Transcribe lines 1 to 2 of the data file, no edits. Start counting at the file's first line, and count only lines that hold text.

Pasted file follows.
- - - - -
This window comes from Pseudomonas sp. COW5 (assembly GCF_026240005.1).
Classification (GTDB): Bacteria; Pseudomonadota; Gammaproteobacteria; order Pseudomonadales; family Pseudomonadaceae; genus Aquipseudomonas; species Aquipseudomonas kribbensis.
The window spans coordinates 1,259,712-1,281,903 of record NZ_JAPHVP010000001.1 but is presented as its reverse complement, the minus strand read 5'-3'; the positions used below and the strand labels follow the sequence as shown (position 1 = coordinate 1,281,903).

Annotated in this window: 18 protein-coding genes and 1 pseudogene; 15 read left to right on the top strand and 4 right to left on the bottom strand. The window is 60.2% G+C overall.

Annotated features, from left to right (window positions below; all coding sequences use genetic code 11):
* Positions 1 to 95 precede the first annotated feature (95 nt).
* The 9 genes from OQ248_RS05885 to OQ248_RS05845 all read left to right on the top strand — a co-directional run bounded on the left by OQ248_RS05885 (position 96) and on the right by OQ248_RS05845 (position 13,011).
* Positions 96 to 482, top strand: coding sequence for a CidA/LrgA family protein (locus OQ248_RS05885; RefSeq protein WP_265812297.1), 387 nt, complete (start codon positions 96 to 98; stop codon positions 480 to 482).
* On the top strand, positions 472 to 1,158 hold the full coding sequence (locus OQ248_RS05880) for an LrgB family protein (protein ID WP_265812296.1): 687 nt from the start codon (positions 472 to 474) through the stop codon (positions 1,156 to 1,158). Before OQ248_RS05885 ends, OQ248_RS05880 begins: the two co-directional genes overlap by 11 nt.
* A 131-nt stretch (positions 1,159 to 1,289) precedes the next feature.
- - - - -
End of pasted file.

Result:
This window comes from Pseudomonas sp. COW5 (assembly GCF_026240005.1).
Classification (GTDB): Bacteria; Pseudomonadota; Gammaproteobacteria; order Pseudomonadales; family Pseudomonadaceae; genus Aquipseudomonas; species Aquipseudomonas kribbensis.